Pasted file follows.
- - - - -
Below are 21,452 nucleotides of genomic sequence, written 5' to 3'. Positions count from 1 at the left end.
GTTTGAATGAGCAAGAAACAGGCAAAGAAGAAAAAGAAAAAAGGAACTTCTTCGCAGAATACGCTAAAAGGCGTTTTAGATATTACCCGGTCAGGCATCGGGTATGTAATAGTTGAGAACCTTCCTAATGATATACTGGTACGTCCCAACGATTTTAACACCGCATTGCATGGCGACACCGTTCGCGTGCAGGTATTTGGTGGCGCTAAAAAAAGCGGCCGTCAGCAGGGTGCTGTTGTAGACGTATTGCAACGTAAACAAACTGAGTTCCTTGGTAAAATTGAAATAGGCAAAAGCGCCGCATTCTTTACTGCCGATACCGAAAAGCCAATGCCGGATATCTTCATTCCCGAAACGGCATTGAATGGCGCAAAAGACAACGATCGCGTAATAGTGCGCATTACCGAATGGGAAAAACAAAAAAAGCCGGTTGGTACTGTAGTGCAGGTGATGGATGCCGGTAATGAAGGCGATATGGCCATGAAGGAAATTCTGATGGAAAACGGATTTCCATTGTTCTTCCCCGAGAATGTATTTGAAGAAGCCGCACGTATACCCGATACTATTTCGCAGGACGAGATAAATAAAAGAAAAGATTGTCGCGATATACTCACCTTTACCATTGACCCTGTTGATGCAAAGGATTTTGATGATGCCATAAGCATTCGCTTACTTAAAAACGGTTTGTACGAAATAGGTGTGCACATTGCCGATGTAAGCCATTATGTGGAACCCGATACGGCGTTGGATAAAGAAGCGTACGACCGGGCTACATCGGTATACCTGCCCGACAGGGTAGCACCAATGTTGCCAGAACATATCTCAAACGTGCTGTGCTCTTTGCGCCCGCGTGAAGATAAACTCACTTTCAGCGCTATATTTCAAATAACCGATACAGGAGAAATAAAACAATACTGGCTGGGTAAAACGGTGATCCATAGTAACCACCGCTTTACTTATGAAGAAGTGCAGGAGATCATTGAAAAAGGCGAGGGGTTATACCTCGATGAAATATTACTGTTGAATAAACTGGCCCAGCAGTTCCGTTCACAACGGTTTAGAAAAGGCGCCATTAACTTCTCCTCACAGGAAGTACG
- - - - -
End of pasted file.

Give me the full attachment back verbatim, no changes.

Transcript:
Below are 21,452 nucleotides of genomic sequence, written 5' to 3'. Positions count from 1 at the left end.
GTTTGAATGAGCAAGAAACAGGCAAAGAAGAAAAAGAAAAAAGGAACTTCTTCGCAGAATACGCTAAAAGGCGTTTTAGATATTACCCGGTCAGGCATCGGGTATGTAATAGTTGAGAACCTTCCTAATGATATACTGGTACGTCCCAACGATTTTAACACCGCATTGCATGGCGACACCGTTCGCGTGCAGGTATTTGGTGGCGCTAAAAAAAGCGGCCGTCAGCAGGGTGCTGTTGTAGACGTATTGCAACGTAAACAAACTGAGTTCCTTGGTAAAATTGAAATAGGCAAAAGCGCCGCATTCTTTACTGCCGATACCGAAAAGCCAATGCCGGATATCTTCATTCCCGAAACGGCATTGAATGGCGCAAAAGACAACGATCGCGTAATAGTGCGCATTACCGAATGGGAAAAACAAAAAAAGCCGGTTGGTACTGTAGTGCAGGTGATGGATGCCGGTAATGAAGGCGATATGGCCATGAAGGAAATTCTGATGGAAAACGGATTTCCATTGTTCTTCCCCGAGAATGTATTTGAAGAAGCCGCACGTATACCCGATACTATTTCGCAGGACGAGATAAATAAAAGAAAAGATTGTCGCGATATACTCACCTTTACCATTGACCCTGTTGATGCAAAGGATTTTGATGATGCCATAAGCATTCGCTTACTTAAAAACGGTTTGTACGAAATAGGTGTGCACATTGCCGATGTAAGCCATTATGTGGAACCCGATACGGCGTTGGATAAAGAAGCGTACGACCGGGCTACATCGGTATACCTGCCCGACAGGGTAGCACCAATGTTGCCAGAACATATCTCAAACGTGCTGTGCTCTTTGCGCCCGCGTGAAGATAAACTCACTTTCAGCGCTATATTTCAAATAACCGATACAGGAGAAATAAAACAATACTGGCTGGGTAAAACGGTGATCCATAGTAACCACCGCTTTACTTATGAAGAAGTGCAGGAGATCATTGAAAAAGGCGAGGGGTTATACCTCGATGAAATATTACTGTTGAATAAACTGGCCCAGCAGTTCCGTTCACAACGGTTTAGAAAAGGCGCCATTAACTTCTCCTCACAGGAAGTACG